Materials Modelling

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Monthly Archives: March 2019

The Nanotechnology Consortium legacy

I am always  happy to see the strong innovation legacy of the Nanotechnology Consortium that I ran from 2004-2010 grow in the Materials Studio releases. The leading edge tools that the Consortium progressed from an academic code to a commercial release include ONETEP (linear scaling DFT), QMERA (coupled electronic-atomistic modelling) as well as the new GULP (atomistic modelling incl reactive forcefield) and DFTB+ (fast, tight binding based DFT). All have been further enhanced and by now are clearly a core part of the Dassault Systemès discrete modelling package. Particularly pleasing is the recent release of the reaction Kinetic Monte Carlo module Kinetix for the general public, about 10 years after it became available to Nanotechnology Consortium members. As other Reaction Kinetic MC tools have moved from academia to a wider industry use (see e.g. Zacros) it is clear that the Nanotech Consortium and all companies that supported it were leading the innovation. I am curious to see where the next wave of Dassault Systemès innovation in materials modelling is going to come from, as sadly the time of consortia seems to be over.

Gerhard Goldbeck

Business models and sustainability for materials modelling software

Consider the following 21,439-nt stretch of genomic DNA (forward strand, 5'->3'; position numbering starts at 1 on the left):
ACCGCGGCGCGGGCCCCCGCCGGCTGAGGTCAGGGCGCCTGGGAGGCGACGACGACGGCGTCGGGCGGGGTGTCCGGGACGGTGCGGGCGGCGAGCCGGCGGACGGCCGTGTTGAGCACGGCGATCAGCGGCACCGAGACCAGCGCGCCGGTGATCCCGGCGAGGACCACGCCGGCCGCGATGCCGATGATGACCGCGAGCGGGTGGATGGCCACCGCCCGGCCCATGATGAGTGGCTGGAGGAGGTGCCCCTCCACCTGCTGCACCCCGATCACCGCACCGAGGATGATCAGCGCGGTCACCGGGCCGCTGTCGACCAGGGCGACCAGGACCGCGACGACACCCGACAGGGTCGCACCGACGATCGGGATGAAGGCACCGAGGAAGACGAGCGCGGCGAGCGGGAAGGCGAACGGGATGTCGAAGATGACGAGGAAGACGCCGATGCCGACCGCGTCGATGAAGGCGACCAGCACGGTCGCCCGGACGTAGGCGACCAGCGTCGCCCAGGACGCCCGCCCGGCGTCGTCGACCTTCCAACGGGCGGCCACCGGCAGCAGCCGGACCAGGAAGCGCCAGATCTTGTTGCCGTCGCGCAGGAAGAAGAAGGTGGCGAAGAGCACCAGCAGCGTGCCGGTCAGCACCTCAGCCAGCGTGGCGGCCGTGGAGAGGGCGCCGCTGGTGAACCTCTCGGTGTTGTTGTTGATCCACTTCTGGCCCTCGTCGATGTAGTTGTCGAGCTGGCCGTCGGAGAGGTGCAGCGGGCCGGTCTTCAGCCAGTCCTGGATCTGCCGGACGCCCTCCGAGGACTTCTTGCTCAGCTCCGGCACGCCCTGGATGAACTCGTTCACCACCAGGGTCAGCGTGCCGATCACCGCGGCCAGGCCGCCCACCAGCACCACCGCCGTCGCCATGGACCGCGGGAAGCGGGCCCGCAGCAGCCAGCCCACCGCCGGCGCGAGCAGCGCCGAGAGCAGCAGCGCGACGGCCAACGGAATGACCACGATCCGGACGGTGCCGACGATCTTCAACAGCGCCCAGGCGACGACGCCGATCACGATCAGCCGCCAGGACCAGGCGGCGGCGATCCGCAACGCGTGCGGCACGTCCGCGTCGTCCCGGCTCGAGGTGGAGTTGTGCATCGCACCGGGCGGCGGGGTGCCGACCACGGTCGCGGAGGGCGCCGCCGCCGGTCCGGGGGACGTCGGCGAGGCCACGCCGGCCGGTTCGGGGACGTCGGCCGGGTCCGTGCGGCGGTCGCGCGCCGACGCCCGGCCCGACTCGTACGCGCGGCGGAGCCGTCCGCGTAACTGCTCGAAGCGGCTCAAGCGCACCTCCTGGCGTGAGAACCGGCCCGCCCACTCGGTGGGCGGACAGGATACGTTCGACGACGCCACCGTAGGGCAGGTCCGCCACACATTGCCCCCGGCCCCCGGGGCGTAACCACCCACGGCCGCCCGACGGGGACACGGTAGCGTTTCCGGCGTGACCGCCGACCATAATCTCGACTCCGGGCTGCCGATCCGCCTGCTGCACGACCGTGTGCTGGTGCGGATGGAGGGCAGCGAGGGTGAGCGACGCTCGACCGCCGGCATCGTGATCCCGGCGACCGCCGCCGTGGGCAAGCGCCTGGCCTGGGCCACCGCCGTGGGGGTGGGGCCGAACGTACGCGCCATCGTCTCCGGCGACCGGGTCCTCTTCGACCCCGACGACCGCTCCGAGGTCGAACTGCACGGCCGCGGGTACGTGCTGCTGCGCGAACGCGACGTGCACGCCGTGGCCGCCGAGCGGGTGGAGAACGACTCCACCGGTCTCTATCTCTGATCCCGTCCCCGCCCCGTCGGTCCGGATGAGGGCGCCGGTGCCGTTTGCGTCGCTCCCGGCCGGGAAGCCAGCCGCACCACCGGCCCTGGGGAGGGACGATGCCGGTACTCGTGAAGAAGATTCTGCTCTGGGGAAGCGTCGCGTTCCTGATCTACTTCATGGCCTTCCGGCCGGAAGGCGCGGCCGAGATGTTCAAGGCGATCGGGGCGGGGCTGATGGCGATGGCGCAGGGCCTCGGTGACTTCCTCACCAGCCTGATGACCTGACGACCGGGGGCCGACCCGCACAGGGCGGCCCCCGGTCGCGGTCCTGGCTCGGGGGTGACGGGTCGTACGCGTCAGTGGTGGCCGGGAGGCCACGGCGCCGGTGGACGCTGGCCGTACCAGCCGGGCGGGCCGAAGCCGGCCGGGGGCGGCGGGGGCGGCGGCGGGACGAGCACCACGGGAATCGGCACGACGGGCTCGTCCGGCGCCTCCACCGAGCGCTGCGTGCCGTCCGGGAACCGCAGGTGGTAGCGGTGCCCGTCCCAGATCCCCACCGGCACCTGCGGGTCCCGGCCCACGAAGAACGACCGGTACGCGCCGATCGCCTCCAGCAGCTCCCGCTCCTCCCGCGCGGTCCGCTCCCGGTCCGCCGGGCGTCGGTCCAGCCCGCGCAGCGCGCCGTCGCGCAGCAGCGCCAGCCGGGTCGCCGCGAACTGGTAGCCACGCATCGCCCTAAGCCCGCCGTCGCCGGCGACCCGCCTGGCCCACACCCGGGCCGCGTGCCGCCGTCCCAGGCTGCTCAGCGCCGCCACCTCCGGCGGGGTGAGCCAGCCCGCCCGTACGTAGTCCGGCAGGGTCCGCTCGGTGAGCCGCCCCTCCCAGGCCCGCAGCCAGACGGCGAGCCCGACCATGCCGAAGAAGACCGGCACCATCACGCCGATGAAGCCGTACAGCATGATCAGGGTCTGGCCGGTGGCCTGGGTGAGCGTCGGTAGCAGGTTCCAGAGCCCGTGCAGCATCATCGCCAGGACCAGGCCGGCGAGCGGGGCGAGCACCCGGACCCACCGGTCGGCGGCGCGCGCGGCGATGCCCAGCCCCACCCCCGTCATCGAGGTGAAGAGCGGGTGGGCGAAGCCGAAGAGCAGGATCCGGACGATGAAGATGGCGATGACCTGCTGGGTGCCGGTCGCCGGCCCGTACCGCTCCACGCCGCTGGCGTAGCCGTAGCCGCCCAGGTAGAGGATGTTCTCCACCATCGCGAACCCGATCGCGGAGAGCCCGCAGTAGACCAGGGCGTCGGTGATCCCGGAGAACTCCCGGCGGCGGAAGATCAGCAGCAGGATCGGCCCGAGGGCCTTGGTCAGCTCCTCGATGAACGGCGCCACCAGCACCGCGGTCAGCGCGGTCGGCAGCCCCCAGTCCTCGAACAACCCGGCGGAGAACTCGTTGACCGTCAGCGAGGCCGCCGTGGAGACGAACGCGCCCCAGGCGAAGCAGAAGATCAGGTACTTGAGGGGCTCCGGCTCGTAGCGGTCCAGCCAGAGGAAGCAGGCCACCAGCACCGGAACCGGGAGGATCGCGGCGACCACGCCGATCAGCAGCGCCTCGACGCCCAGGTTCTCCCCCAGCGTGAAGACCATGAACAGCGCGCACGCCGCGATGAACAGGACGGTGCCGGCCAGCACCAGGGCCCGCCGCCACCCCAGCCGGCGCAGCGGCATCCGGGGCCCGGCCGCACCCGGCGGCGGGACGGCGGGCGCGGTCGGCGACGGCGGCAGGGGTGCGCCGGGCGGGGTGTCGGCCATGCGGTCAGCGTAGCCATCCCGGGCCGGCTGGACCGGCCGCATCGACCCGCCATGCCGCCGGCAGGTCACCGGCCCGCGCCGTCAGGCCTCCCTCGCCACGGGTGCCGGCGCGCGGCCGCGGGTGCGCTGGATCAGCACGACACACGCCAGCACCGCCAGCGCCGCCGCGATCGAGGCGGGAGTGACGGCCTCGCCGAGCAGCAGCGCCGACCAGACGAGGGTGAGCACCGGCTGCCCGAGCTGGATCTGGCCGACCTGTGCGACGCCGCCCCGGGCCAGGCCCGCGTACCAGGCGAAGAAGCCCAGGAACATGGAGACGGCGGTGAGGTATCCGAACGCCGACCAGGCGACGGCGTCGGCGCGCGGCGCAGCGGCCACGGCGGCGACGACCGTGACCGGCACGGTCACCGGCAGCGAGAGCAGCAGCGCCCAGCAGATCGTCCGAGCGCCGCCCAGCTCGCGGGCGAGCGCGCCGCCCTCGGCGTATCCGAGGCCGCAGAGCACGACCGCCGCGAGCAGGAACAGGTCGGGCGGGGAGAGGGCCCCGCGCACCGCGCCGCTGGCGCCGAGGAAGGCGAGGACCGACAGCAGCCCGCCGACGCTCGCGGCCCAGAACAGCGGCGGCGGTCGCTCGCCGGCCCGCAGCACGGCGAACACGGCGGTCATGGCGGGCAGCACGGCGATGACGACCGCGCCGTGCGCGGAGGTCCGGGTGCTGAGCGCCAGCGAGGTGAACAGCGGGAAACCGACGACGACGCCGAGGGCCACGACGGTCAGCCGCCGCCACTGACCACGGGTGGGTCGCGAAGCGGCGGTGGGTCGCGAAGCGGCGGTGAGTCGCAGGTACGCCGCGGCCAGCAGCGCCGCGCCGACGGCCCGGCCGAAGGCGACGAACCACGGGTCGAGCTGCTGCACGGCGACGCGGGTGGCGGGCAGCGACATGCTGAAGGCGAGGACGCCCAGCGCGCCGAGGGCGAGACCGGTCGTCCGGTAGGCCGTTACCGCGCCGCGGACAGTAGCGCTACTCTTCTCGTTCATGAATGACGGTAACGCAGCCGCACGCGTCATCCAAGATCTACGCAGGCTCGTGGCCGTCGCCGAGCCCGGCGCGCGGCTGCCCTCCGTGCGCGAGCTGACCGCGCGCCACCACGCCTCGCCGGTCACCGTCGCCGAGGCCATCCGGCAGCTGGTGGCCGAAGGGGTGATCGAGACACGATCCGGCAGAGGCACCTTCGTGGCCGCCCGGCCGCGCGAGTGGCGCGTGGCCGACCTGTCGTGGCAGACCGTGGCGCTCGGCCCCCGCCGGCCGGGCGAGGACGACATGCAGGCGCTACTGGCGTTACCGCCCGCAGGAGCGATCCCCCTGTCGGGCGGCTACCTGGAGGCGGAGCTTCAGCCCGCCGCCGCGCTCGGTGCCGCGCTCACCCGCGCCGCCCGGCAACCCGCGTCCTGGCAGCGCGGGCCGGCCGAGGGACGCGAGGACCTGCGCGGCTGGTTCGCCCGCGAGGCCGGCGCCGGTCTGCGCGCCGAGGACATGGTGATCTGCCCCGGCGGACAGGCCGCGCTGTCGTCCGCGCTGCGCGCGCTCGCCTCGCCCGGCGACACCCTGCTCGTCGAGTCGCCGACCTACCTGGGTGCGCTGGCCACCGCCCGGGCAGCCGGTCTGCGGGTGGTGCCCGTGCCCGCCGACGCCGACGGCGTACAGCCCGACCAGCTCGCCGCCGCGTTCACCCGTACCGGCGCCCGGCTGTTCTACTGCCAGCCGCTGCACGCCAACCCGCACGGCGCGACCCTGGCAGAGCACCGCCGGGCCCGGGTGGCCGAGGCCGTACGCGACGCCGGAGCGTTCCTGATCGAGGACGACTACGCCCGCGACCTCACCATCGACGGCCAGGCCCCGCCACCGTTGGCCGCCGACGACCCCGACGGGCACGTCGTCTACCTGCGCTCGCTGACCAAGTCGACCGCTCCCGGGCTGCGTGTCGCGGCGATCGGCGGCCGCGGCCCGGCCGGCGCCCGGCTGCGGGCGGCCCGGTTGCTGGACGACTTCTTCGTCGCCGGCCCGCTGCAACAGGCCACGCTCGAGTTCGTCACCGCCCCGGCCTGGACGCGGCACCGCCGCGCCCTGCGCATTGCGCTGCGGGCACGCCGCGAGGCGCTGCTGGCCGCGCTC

We recently published a White Paper on Materials Modelling Software Business. Key findings are:

  • A variety of business models are identified, mostly based on a hybrid software and services approach. Software sales as well as subscription licenses in combination with a range of services (from initial implementation to contract research) are the predominant revenue mix.
  • Services play a significant role, with income ranging from 20-80% in many cases. Target software to services ratio is in the range of 70-80 / 30-20. Services are not as scalable but a substantial amount seems required due to the complexity of the software and science.
  • Software as a Service (SaaS) is still in its infancy in the materials modelling field. Ways of overcoming industry reservations with SaaS (e.g. security concerns) should be found since SaaS can greatly reduce software maintenance costs and provide a faster route for new features to get to users. Also, SaaS would help to reach small and medium enterprises.
  • New businesses developing services or SaaS based on proprietary software is somewhat hindered by the lack of business and licensing models between Software Owners and SaaS provider.
  • There is opportunity for Materials Modelling Marketplaces but also reservations in particular regarding customer relations.
  • Working closely with customers (via services and consortia etc.) is important to uncover why they are using your software and what it takes to retain them as well as to fund new developments.
  • Sustainability of software requires a change in education and better recognition of the persons in charge. Lifecycle of software requires substantial rethinking and a vision for the future as software’s age reaches decades.
  • It is important to engage with the academic community, find ways to make software engineering more exciting and bring in new standards to make software sustainable and maintainable.

The full White Paper is available via EMMC or Zenodo. The work was funded by the EU H2020 project EMMC-CSA, Grant Agreement No 723867.